Can you please give us your favorite “Life Lesson Quote”? Can you share how that was relevant to you in your life?

That is an easy one. It is “Never be afraid to ask.” When I was a kid and was contemplating asking someone for advice or for anything, my dad always told me, “Never be afraid to ask. You might get told no. BUT you might get told yes!” He would say “If you don’t ask, you know what your answer will be? That’s right…. NO!” I took that to heart and it has come in so handy in the music industry. I’ve been told way more noes (or gotten ignored completely) than I have yeses. But honestly, after a while, I don’t remember the noes. They’re not important. The yeses are what I remember! The really important part is not to hold a grudge or be upset when you get told no. It definitely sucks and it feels like a gut punch at first, but people have their own reasons for their responses, and we have to respect that. I believe the opportunities meant for someone will come to them.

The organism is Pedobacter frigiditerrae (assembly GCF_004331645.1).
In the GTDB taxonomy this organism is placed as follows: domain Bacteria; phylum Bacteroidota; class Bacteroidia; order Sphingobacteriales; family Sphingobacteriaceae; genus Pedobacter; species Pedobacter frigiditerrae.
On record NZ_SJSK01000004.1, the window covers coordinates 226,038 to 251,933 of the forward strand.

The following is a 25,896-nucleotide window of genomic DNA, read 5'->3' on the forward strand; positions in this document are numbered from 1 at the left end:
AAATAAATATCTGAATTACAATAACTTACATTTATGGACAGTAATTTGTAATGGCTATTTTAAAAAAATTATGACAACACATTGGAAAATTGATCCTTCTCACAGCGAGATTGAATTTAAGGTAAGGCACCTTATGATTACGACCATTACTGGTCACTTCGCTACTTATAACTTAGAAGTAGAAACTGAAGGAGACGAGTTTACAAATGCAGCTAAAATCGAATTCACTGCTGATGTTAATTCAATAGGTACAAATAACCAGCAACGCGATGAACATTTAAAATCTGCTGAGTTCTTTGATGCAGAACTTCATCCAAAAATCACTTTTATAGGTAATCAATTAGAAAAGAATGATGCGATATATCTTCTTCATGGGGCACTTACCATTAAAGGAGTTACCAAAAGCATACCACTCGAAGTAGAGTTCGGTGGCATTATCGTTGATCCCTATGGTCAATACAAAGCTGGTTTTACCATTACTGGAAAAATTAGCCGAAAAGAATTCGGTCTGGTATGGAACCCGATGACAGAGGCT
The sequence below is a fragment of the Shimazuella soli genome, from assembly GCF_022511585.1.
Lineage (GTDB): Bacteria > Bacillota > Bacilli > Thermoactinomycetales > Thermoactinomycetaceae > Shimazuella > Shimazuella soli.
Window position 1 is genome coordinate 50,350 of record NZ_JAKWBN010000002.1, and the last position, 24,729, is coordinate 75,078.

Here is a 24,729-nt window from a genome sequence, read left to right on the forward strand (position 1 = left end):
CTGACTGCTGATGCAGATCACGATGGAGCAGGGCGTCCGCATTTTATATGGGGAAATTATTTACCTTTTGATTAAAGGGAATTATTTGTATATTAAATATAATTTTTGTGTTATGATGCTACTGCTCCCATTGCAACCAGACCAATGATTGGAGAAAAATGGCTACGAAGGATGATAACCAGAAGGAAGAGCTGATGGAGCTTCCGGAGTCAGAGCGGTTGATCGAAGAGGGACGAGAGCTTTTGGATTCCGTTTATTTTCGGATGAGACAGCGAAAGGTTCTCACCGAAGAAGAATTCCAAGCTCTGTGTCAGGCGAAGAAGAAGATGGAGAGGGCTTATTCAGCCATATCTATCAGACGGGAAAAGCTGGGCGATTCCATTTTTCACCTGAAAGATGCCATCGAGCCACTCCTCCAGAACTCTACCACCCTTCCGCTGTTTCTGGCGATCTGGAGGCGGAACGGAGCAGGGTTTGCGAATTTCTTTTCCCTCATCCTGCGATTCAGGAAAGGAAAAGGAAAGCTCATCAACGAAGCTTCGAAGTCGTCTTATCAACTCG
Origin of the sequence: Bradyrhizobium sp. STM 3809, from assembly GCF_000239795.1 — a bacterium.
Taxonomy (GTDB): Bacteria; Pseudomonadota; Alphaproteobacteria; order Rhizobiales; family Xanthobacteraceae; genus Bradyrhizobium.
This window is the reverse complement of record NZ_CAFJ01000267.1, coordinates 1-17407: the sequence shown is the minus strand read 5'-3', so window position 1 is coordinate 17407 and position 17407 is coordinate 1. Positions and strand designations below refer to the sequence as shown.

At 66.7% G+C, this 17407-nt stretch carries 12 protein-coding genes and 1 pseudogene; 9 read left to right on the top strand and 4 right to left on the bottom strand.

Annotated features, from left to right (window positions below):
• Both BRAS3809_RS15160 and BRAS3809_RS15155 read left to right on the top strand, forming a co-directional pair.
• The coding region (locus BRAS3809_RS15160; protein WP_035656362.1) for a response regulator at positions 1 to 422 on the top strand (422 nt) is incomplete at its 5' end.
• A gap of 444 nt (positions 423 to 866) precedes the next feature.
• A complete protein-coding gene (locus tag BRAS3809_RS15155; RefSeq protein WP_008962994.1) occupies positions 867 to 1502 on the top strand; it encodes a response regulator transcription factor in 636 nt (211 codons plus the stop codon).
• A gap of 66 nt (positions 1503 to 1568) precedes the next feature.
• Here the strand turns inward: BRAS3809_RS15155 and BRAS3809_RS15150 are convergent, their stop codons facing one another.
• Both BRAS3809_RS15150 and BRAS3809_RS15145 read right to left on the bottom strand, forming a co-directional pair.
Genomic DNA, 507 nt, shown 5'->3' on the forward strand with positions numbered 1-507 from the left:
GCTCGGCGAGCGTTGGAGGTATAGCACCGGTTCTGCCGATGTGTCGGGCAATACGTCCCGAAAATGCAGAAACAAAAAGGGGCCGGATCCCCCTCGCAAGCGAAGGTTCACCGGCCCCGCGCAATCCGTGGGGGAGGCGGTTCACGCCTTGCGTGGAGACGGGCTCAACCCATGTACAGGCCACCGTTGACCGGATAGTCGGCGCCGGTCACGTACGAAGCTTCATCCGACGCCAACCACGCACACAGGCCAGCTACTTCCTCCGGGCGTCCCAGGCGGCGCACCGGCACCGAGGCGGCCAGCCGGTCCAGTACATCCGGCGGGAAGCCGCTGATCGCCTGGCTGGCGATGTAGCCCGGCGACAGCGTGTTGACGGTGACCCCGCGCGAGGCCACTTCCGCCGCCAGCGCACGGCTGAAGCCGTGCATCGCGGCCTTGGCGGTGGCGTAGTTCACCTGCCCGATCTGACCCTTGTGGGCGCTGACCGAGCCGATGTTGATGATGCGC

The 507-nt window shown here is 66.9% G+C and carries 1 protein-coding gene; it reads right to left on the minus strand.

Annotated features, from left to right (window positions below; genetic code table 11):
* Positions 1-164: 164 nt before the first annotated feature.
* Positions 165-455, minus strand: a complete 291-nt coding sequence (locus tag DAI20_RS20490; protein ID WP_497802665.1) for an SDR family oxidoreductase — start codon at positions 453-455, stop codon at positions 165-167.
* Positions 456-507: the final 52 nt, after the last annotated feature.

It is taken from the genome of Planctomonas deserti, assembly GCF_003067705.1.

Is there a person in the world, or in the US whom you would love to have a private breakfast or lunch with, and why? He or she might just see this, especially if we tag them. 🙂

DOLLY PARTON. She is everything — smart, talented, beautiful. I would love to pick Dolly’s brain about it all — business in general, the music business, songwriting, God, faith, music, life… EVERYTHING … even what is was like to make and to be in the “Trio” and the “Honky Tonk Angels”!

How can our readers follow you online?

You can follow me on any of the social media platforms — Instagram, Twitter, Facebook, etc.

You can find all the links on my web page at

This was very meaningful, thank you so much! We wish you continued success!